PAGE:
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Retro Metro & Notorious Vintage: Upcycled consignment and loud vibes

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Posted at 9:56 AM, Mar 22, 2022
and last updated 2022-03-22 19:19:04-04

INDIANAPOLIS — It's a thrift shopper's dream inside the blue and orange house at Binford Boulevard and 46th Street.

Retro Metro is a consignment-based shop, located at 2943 E. 46th St., that features the work of over 45 local makers and artists.

The two-floored house is packed floor-to-ceiling and wall-to-wall with art, vintage clothing, jewelry, housewares, furniture, and more consignments.

"A lot of our makers just kind of find things and put them together and make art," Cindy Shamo, the founder and owner of Retro Metro, told WRTV.

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Inside Retro Metro on the northeast side of Indianapolis, multiple rooms are filled wall-to-wall and floor-to-ceiling with locally-made art, vintage finds, upcycled furniture and home goods, consignment clothes, and more.

Shamo values art and expression through upcycling. Upcycling is reusing discarded materials to create unique products, often of higher quality.

And there is certainly no shortage of eccentric finds at Retro Metro.

For instance, one of the makers at Retro Metro creates purses and hats out of recycled jeans. Another makes potholders and decals out of vintage clothes.

Retro Metro also features distinctive local artists, such as Anna Scala, who makes her pieces from gravel. And Latih Casberg, who makes generational Philipina beading.

"I think having everything all mixed together, you can see how the art can work in your home," Shamo said. "So it gives people an idea of how to put things together and how it might look in their space."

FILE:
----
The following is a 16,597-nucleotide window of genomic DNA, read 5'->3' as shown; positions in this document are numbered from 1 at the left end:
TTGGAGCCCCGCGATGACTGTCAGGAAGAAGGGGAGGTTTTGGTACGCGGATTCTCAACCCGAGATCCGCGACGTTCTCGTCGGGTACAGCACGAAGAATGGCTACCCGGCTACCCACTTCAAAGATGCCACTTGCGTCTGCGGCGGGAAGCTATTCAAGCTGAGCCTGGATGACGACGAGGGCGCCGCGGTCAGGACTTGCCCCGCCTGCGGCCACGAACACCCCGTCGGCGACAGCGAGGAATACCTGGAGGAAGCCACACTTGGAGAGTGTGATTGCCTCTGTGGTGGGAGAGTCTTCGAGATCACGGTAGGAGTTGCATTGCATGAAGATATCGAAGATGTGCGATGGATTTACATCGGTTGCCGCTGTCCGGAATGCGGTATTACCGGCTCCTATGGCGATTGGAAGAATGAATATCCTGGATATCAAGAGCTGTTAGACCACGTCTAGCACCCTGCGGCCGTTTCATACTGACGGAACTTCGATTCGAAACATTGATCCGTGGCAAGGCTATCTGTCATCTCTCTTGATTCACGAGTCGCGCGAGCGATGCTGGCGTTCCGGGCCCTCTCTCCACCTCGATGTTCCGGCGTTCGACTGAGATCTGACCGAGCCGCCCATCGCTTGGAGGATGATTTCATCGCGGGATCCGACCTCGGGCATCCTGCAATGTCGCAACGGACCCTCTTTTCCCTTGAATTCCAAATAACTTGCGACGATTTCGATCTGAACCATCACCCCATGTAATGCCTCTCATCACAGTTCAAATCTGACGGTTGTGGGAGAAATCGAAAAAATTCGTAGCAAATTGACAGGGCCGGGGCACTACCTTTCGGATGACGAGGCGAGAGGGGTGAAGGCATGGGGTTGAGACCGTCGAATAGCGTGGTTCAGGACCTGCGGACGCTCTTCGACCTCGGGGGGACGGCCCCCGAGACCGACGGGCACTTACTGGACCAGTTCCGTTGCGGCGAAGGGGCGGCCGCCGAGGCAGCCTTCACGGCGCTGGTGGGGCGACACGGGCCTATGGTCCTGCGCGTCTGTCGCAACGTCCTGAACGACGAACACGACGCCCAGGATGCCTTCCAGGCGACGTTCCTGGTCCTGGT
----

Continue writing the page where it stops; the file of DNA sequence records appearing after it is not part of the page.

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Inside Retro Metro on the northeast side of Indianapolis, multiple rooms are filled wall-to-wall and floor-to-ceiling with locally-made art, vintage finds, upcycled furniture and home goods, consignment clothes, and more.

Shamo completely remodeled the house, formerly the Indiana Youth Group headquarters, after it sat vacant for three years. Aside from having more than five rooms for consignment shopping, Retro Metro also has dedicated space for art residencies, events, and enrichment classes.

Becoming an all-in-one art and thrifting community space just happened, Shamo said.

"You meet one person, and then someone has another friend who knows another friend. And before you know it, you have this really interesting and eclectic group [and] community of people," Shamo explained of how Retro Metro's art residency and enrichment classes came about.

The Indianapolis native says it's not about offering something different for the community but instead is about providing another space.

Shamo adds that Indy is not short of artists, creative thinkers, and makers, and that's evident in her ability to fill her walls and shelves with locally made art and products.

"I think that it's been done in so many different ways to support artists. I'm not really offering anything different, but I'm offering another place," Shamo said. "I find that the people that are coming to me are people that maybe haven't had their art in a place before."